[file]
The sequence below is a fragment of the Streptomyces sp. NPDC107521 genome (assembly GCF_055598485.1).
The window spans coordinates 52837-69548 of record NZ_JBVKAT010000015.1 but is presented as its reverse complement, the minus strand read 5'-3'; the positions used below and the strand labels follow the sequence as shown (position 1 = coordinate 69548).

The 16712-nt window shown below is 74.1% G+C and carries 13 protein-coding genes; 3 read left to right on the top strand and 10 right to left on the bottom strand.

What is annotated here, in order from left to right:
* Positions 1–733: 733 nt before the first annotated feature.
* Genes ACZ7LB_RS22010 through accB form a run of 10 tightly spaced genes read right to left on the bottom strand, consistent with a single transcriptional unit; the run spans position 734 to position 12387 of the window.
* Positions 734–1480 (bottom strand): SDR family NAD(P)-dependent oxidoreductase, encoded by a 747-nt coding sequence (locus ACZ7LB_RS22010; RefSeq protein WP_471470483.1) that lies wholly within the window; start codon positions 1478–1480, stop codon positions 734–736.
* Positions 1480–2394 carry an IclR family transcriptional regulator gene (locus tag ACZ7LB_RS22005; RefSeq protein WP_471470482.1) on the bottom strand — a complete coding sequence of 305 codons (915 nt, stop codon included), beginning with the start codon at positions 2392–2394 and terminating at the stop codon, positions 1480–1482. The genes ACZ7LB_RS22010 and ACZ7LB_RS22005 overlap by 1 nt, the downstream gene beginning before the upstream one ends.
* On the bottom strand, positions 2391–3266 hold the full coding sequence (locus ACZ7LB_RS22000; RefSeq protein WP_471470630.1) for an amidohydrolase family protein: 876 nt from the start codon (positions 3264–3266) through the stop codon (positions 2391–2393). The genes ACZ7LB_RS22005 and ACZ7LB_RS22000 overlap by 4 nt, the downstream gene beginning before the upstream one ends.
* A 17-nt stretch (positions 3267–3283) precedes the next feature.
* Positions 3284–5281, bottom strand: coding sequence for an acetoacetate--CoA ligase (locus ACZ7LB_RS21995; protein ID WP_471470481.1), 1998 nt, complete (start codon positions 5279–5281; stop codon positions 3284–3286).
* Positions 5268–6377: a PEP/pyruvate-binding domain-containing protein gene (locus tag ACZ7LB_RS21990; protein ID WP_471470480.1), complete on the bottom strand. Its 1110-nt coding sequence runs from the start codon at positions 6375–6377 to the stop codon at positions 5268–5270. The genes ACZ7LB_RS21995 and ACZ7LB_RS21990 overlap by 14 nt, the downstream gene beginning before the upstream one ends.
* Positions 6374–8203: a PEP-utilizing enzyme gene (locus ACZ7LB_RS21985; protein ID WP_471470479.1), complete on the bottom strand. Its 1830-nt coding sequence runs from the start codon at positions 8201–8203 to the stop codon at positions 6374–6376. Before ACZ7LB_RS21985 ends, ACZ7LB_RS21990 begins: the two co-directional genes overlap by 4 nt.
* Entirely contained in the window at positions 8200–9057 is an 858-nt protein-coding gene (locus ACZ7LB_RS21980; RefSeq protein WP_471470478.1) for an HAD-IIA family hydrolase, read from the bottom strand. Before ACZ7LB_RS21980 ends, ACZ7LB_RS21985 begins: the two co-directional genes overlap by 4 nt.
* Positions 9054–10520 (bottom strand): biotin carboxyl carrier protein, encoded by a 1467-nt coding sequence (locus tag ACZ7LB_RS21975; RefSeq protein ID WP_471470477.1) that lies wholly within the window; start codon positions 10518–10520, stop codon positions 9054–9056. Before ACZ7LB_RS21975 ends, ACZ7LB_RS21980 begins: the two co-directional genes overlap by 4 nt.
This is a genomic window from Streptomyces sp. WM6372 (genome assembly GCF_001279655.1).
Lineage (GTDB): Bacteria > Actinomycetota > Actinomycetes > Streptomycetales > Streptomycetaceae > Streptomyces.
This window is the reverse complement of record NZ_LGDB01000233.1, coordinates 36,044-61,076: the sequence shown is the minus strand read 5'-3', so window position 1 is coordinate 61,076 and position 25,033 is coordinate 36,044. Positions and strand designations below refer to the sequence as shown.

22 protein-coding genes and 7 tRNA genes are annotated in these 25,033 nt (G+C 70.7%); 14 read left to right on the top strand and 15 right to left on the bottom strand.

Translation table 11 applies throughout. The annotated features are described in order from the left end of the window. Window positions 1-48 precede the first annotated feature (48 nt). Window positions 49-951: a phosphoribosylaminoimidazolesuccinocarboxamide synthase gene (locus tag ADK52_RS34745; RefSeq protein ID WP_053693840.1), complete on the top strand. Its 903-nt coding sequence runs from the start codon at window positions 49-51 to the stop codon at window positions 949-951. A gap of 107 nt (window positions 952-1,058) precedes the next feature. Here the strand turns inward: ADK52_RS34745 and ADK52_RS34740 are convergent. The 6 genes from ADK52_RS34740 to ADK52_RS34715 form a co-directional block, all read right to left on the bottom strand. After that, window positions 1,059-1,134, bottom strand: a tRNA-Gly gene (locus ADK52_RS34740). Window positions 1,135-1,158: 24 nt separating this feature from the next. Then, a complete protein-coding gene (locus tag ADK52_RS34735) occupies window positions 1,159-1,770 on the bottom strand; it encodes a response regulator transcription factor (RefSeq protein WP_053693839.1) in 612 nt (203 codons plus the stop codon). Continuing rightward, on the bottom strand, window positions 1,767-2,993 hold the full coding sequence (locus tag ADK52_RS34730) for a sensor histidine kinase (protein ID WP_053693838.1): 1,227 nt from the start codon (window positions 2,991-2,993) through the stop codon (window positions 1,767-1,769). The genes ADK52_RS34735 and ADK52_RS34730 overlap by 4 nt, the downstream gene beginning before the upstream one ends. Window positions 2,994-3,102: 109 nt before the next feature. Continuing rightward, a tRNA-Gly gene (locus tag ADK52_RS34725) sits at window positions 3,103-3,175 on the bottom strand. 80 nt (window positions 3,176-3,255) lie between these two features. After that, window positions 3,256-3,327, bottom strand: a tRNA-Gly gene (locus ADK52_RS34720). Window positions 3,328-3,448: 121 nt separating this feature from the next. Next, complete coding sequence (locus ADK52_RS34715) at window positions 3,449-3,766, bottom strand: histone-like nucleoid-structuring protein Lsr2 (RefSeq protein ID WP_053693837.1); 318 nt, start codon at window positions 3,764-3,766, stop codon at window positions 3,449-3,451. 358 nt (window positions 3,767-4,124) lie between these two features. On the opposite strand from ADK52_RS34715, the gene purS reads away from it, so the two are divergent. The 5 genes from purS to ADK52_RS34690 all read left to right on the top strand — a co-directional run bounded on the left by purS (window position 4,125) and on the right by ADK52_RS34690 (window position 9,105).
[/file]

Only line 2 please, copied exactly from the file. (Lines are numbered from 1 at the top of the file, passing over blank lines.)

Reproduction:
The window spans coordinates 52837-69548 of record NZ_JBVKAT010000015.1 but is presented as its reverse complement, the minus strand read 5'-3'; the positions used below and the strand labels follow the sequence as shown (position 1 = coordinate 69548).